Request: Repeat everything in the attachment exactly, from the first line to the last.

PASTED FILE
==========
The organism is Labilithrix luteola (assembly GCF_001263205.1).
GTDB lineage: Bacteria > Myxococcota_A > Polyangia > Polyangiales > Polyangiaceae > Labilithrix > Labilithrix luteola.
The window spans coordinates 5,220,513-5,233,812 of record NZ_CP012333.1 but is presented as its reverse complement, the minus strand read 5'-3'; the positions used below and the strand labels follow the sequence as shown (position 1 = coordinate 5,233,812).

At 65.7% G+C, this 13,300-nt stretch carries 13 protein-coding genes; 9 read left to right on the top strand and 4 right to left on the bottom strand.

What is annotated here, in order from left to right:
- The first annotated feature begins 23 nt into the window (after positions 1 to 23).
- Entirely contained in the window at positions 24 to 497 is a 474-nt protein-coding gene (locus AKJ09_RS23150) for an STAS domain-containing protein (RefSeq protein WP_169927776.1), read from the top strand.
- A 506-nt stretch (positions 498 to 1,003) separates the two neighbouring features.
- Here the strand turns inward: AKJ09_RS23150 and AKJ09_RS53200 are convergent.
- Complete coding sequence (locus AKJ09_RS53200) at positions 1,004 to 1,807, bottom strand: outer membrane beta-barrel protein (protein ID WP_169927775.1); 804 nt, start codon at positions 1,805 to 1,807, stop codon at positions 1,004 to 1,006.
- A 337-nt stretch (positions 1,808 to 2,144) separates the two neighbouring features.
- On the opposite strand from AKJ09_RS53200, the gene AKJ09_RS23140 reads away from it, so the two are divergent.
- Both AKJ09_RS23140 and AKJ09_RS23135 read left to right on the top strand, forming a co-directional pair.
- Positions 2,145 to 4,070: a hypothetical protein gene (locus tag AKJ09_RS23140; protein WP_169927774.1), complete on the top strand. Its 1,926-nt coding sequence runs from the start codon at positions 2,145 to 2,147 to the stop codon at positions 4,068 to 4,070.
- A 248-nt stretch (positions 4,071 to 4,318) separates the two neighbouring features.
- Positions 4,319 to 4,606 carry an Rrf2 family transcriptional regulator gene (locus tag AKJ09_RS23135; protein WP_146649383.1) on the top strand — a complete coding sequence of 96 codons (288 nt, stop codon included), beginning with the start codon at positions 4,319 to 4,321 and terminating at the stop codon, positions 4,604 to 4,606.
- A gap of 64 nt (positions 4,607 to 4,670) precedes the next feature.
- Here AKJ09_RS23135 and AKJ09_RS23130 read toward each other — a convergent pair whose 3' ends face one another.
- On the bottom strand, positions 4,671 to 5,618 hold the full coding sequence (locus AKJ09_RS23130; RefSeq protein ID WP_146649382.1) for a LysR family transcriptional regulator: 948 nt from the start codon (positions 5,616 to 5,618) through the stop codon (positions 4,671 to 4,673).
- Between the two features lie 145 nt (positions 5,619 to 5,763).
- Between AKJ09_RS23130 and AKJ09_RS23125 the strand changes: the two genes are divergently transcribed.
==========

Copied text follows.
The organism is Labilithrix luteola (assembly GCF_001263205.1).
GTDB lineage: Bacteria > Myxococcota_A > Polyangia > Polyangiales > Polyangiaceae > Labilithrix > Labilithrix luteola.
The window spans coordinates 5,220,513-5,233,812 of record NZ_CP012333.1 but is presented as its reverse complement, the minus strand read 5'-3'; the positions used below and the strand labels follow the sequence as shown (position 1 = coordinate 5,233,812).

At 65.7% G+C, this 13,300-nt stretch carries 13 protein-coding genes; 9 read left to right on the top strand and 4 right to left on the bottom strand.

What is annotated here, in order from left to right:
- The first annotated feature begins 23 nt into the window (after positions 1 to 23).
- Entirely contained in the window at positions 24 to 497 is a 474-nt protein-coding gene (locus AKJ09_RS23150) for an STAS domain-containing protein (RefSeq protein WP_169927776.1), read from the top strand.
- A 506-nt stretch (positions 498 to 1,003) separates the two neighbouring features.
- Here the strand turns inward: AKJ09_RS23150 and AKJ09_RS53200 are convergent.
- Complete coding sequence (locus AKJ09_RS53200) at positions 1,004 to 1,807, bottom strand: outer membrane beta-barrel protein (protein ID WP_169927775.1); 804 nt, start codon at positions 1,805 to 1,807, stop codon at positions 1,004 to 1,006.
- A 337-nt stretch (positions 1,808 to 2,144) separates the two neighbouring features.
- On the opposite strand from AKJ09_RS53200, the gene AKJ09_RS23140 reads away from it, so the two are divergent.
- Both AKJ09_RS23140 and AKJ09_RS23135 read left to right on the top strand, forming a co-directional pair.
- Positions 2,145 to 4,070: a hypothetical protein gene (locus tag AKJ09_RS23140; protein WP_169927774.1), complete on the top strand. Its 1,926-nt coding sequence runs from the start codon at positions 2,145 to 2,147 to the stop codon at positions 4,068 to 4,070.
- A 248-nt stretch (positions 4,071 to 4,318) separates the two neighbouring features.
- Positions 4,319 to 4,606 carry an Rrf2 family transcriptional regulator gene (locus tag AKJ09_RS23135; protein WP_146649383.1) on the top strand — a complete coding sequence of 96 codons (288 nt, stop codon included), beginning with the start codon at positions 4,319 to 4,321 and terminating at the stop codon, positions 4,604 to 4,606.
- A gap of 64 nt (positions 4,607 to 4,670) precedes the next feature.
- Here AKJ09_RS23135 and AKJ09_RS23130 read toward each other — a convergent pair whose 3' ends face one another.
- On the bottom strand, positions 4,671 to 5,618 hold the full coding sequence (locus AKJ09_RS23130; RefSeq protein ID WP_146649382.1) for a LysR family transcriptional regulator: 948 nt from the start codon (positions 5,616 to 5,618) through the stop codon (positions 4,671 to 4,673).
- Between the two features lie 145 nt (positions 5,619 to 5,763).
- Between AKJ09_RS23130 and AKJ09_RS23125 the strand changes: the two genes are divergently transcribed.